Newspaper companies, of course, are better positioned to participate in the mobile revolution than a year ago by virtue of their vertical properties, such as Classified Ventures’ Cars.com and Apartments.com. Both are “on the go” media sites that allow users to get information on a 24/7 basis, but more importantly, while they are out and about shopping for their category.

Other newspaper niche sites, like The Envelope from The Los Angeles Times , bring newspapers into an entirely new domain with the addition of online App games based on news and entertainment. These might ultimately play a role in the transformation of newspapers.

For now, I’m not counting on significant advertising or circulation revenue to develop for newspapers directly because of their investments in tablet devices, or mobile generally.

Outsell: Digital News More Cannibalistic Than Complementary


Digital media is more cannibalistic than complementary, and seriously eating into the demand for traditional news sources such as newspapers, TV and news magazines, according to the third annual survey of news users done by Outsell, Inc.

The survey findings, based on almost 3,000 consumers and fully detailed in Outsell’s “News Users 2009” report, written by former Knight Ridder executive Ken Doctor. It essentially pours water on hopes that online traffic from Google and other news aggregators represent new growth opportunities for traditional publishers that ultimately outweigh any cannibalism. In fact, 44 percent said that news headlines on aggregator products such as GoogleNews suffice in themselves.

Indeed, such aggregator products are increasingly competing with traditional news products as primary “morning” news sources. They’re tied with newspapers, and catching up with TV, which leads with a 30 percent share, a drop off from 36 percent three years ago.

Long-term trends may be worse than the broad numbers suggest, as a segmentation analysis by Outsell found that “Power Users,” which represent slightly less than half of the market, are increasingly relying more on digital products. These users have “omnivorous” appetites for news, simultaneously serving as core newspaper subscribers while relying more heavily on news aggregator products.

Outsell, however, found they are spending less time with print publications. Moreover, they are increasingly inclined to drop their newspaper subscriptions.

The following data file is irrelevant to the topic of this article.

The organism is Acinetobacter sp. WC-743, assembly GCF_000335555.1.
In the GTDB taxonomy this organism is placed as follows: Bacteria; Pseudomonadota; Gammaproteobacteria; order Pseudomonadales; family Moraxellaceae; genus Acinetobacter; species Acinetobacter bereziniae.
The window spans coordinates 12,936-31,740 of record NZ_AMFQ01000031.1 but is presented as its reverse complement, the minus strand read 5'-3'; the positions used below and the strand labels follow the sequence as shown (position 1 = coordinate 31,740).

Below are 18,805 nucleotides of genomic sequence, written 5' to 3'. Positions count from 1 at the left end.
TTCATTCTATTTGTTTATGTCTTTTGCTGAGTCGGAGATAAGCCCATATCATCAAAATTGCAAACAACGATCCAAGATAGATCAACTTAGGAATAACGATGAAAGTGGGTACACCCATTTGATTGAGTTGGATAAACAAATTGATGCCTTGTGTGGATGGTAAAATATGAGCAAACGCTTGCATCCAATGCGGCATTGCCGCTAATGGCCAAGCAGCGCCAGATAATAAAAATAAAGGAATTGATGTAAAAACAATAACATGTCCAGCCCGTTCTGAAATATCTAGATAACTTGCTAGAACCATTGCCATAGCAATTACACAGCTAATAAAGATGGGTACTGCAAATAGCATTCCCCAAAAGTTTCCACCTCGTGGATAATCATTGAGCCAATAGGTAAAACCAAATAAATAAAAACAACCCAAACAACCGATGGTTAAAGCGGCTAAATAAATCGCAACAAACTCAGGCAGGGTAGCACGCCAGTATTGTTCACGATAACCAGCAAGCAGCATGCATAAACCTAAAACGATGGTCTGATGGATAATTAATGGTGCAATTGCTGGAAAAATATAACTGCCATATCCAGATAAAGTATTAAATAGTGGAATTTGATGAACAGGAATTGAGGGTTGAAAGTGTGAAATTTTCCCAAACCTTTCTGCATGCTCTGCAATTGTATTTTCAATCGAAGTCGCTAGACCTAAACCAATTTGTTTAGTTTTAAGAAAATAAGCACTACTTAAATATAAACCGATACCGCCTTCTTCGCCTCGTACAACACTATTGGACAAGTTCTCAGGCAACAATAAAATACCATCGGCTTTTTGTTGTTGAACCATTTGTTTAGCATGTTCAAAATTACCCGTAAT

“It’s worth watching the trends set by power news users – they tend to foreshadow where all news usage is moving,” notes Outsell. “The daily newspaper and news magazine habit is quickly ebbing.”

The survey also suggests that paid content may not be a panacea – something that The New York Times is betting on, as it implements plans to move to paid online models in early 2011. Analysts (like me) would argue that The Times exists in a class of its own as a news source and may prove the exception. Another industry hope –shared by Apple, Amazon, HP and others — is that large computer tablets might entice people to pay for a la carte or subscription content.

Without thinking about the exceptionalism of The Times, or the future of tablets, 75 percent of news users told Outsell that they would get their local news from a different source if a paywall was put up. Only a small minority said they would be willing to pay for some type of paid content (i.e. online access included with print subscription, online only access, or some other type of “press pass.”).

When the time comes, however, many users will surely reconsider. Just look at the evolution of pay per call, and more recently, paid iPhone apps. None of this, however, undermines the challenges that traditional media face with/and against Google and other digital sources.

IPhone 2.0 Video Apps from AP and TypePad


Among the developers of iPhone applications is The Associated Press. Featured during the relaunch of iPhone 2.0 today, AP’s Benjamin Moss, Director of Mobile Products, said AP developed an iPhone app for its Mobile News Network in “just a few weeks.” Consumers can use the iPhone to send in news and photos.

More importantly, AP’s 5,000 press members can contribute and use news, sports and entertainment. The iPhone’s high resolution screen is ideal for photopgraphy and video noted Moss. “We love working through the iPhone,“ he said.

TypePad, the blogger service, also showed off a nifty application for uploading picture blogs. Representatives from the company suggested that its members can use the iPhone to snap photos, upload them to blogs, and provide a simple caption (i.e. “Wow!”)

The iPhone’s relaunch is especially noted for its higher speeds via 3G, better battery life, cheaper price ($199) thinner form factor and built-in GPS. Apple head Steve Jobs said that with GPS, “Location-based services are a really big deal on the iPhone.” 3 G services, however, will be $30 a month, instead of $20 a month.